After that, He was seen of James- if this is James the Lord’s brother, then he can testify that the one he knew for nearly 30 years at Nazareth, is indeed the one who appeared in resurrection. It is difficult to see a special reason for the other man named James having a personal appearance of the Lord to him, especially as he was an apostle, Matthew 10:2,3, and therefore included in “the twelve” who had already seen Him.

So James covers the first 30 years of Christ’s life, Peter the next 3 years, and Paul sees Him in heaven. James did not believe in Christ when He went about doing good, so why should he believe in Him after He was crucified as a malefactor? He did not believe He was the Messiah when he saw the miracles, which were the powers of the age to come, Hebrews 6:5, why believe on Him when He had been crucified in shame? The only thing that could change him was Christ’s resurrection. “When ye have lifted up the Son of Man, then shall ye know that I am He” John 8:28.

All the apostles, John 20:26-29.
The change: Doubt to devotion.
The charge: “be not faithless, but believing”, John 20:24-29.

Then of all the apostles- the “all” suggests that it was not the occasion when Thomas was absent, but rather when the sight of Christ risen caused him to exclaim “My Lord and My God”. The sight of the spear-pierced side, and nail-pierced hands, in the body of a living man, were proof to Thomas of the resurrection. There was only one living man in Jerusalem at that time who had both nail-prints and a spear-wound. The two malefactors had the former, but not the latter, and they were still dead.

Paul, Acts 9:17; 1 Corinthians 9:1.
The change: Destroyer to defender.
The charge: “It shall be told thee what thou shalt do”, Acts 9:6. ’

15:8 And last of all He was seen of me also, as of one born out of due time.

And last of all He was seen of me also- John saw Him afterwards, but in a vision, and not therefore with natural sight. Here the emphasis is on the actual bodily resurrection of Christ. It is appropriate that Saul should see Him as one in heaven, for his special ministry is to tell of heaven, and our place with Christ there.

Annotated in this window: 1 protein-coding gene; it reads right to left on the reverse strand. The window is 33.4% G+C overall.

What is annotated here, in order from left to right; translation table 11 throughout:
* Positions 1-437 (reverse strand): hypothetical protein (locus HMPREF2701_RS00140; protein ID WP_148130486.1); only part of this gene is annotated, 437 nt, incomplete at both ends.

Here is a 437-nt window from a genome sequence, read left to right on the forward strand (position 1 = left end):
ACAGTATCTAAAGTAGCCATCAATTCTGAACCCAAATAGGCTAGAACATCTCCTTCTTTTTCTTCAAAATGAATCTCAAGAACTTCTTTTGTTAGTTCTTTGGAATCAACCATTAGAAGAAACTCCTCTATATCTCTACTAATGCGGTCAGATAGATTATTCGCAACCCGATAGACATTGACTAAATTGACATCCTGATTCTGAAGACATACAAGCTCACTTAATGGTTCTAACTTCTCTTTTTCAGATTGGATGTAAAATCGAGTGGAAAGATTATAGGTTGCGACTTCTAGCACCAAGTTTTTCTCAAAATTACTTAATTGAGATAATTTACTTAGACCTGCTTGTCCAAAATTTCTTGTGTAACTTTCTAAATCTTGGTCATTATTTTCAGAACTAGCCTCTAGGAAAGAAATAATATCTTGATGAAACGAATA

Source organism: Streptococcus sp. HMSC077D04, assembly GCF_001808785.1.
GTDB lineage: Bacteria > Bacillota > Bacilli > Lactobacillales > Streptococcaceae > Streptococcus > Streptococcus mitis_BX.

As of one born out of due time- Paul likens himself to a premature child, who has not had time to fully develop. He had not had years with Christ on earth, so was immature in that sense, but see 2 Corinthians 11:5; 12:11,12. There is also a sense in which Paul was born before his time in that his conversion, at the sight of Christ in glory, will be repeated for Israel when they see Christ coming in glory. Paul is “a pattern to them which shall hereafter believe on Him to life everlasting”, whether they are believers of this age, or of Israel in the future, 1 Timothy 1:16, Revelation 1:7.

15:9 For I am the least of the apostles, that am not meet to be called an apostle, because I persecuted the church of God.

For I am the least of the apostles, that am not meet to be called an apostle, because I persecuted the church of God- the apostle always felt his unworthiness because of his past, alluding to it in the last months of his life, 1 Timothy 1:12-15. He persecuted the church because it represented the Name of Christ which he hated. That such a one as this could testify to having seen Christ risen was conclusive- only this event was great enough to change him.

15:10 But by the grace of God I am what I am: and His grace which was bestowed upon me was not in vain; but I laboured more abundantly than they all: yet not I, but the grace of God which was with me.

But by the grace of God I am what I am: and His grace which was bestowed upon me was not in vain- Paul refers to himself several times in these verses, (14 times from verse 1) but attributes what he is solely to the grace of God, whether saving grace or enabling grace. He does this lest we think his testimony is of less value than the others. In vain means “without purpose”. His position as an apostle and a witness of Christ risen is the purpose behind God’s call.